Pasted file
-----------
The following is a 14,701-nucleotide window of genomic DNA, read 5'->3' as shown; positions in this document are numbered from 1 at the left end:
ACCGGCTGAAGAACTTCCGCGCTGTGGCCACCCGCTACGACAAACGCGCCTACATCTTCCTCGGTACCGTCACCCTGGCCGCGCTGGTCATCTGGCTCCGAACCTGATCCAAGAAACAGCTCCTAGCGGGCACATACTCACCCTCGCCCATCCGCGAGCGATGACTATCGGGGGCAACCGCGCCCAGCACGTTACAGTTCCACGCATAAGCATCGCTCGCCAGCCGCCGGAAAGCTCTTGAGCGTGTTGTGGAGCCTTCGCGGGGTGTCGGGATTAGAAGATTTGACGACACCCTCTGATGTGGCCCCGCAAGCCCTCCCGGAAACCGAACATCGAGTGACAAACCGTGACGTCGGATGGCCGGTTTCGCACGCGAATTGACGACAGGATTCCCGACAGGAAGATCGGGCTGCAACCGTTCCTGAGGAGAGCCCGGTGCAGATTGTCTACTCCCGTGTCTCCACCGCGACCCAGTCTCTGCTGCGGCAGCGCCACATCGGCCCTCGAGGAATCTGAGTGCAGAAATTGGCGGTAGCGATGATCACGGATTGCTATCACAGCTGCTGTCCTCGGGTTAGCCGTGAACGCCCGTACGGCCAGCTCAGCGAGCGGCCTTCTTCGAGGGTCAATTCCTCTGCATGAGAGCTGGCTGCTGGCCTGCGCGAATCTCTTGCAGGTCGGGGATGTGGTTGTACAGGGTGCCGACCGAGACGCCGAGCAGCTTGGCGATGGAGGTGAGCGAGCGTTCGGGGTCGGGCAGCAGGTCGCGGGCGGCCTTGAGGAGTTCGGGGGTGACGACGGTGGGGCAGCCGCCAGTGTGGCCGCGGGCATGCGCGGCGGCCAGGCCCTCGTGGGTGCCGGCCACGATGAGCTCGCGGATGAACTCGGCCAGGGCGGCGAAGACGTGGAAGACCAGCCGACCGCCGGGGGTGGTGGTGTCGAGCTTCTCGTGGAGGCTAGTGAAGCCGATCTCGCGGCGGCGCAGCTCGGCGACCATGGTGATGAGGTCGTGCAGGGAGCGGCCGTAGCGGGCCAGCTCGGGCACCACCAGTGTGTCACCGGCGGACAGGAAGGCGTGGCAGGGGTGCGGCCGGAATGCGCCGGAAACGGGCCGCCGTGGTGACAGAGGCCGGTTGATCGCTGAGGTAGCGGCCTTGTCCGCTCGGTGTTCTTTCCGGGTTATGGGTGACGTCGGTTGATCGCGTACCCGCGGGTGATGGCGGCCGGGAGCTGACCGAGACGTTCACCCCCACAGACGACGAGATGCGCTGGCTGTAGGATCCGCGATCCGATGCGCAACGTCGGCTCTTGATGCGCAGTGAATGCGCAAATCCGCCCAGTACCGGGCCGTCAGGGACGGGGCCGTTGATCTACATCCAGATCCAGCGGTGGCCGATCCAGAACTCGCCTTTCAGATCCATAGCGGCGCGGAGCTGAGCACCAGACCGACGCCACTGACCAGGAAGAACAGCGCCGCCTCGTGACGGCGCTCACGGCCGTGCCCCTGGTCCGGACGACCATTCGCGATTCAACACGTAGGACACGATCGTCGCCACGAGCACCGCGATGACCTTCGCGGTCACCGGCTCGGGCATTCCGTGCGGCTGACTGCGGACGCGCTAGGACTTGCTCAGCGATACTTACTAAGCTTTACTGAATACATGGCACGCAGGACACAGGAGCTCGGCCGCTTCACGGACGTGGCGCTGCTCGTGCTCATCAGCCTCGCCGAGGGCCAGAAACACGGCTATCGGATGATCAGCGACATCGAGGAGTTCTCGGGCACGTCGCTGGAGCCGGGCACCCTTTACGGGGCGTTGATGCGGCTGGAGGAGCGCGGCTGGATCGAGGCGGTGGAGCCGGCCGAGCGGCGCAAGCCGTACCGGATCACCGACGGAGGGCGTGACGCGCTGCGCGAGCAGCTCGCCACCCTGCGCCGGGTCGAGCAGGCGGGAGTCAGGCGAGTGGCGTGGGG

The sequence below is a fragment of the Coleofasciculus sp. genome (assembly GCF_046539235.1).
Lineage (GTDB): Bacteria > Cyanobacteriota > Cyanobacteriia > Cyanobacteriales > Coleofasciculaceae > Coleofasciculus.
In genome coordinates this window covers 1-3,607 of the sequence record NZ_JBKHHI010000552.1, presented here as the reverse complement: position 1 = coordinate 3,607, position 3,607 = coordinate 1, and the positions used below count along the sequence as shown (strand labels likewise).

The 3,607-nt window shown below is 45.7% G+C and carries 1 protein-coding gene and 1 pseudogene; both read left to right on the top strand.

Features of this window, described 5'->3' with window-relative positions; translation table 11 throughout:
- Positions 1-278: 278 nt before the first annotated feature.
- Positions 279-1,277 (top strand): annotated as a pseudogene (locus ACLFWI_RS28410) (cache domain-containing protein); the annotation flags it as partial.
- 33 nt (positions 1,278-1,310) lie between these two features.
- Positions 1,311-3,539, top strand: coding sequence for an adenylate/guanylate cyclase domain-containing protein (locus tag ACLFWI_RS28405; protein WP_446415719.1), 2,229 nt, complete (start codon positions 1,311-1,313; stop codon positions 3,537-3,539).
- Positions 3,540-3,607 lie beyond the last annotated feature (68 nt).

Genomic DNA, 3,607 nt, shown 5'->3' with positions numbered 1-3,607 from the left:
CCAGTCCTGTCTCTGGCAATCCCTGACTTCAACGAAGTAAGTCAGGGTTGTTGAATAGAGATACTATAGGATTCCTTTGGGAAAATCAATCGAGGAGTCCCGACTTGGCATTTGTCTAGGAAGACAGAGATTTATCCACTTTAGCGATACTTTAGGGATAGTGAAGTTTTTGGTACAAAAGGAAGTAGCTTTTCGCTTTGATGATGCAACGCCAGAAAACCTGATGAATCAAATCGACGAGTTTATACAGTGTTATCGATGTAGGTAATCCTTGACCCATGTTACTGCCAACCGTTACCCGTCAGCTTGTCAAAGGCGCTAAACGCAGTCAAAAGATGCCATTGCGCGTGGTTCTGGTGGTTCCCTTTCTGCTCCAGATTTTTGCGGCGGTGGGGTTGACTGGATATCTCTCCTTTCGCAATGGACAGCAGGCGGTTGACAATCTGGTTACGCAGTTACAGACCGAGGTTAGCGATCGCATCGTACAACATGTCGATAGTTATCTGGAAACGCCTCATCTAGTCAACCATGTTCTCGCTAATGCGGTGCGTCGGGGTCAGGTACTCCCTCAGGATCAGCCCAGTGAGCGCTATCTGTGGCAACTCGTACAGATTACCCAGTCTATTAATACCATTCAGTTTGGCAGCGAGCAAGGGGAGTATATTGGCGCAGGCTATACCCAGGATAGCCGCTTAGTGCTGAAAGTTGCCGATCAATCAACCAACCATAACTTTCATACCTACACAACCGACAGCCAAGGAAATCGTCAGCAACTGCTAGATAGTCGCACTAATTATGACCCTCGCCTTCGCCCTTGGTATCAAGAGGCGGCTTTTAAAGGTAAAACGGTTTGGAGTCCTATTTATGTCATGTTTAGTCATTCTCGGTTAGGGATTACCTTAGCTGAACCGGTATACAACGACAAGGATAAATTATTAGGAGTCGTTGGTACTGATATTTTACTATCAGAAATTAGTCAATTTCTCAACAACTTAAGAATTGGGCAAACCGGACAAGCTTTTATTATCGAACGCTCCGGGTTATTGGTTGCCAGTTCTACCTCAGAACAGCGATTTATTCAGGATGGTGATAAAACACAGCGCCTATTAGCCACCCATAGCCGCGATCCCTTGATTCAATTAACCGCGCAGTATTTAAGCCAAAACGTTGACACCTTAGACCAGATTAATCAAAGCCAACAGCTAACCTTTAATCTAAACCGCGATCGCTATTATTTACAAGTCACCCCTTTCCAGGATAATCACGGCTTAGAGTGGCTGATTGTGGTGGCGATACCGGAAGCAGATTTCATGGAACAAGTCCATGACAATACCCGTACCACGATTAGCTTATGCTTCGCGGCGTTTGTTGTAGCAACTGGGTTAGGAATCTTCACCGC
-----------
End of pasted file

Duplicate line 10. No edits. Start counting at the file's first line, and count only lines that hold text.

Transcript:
- 33 nt (positions 1,278-1,310) lie between these two features.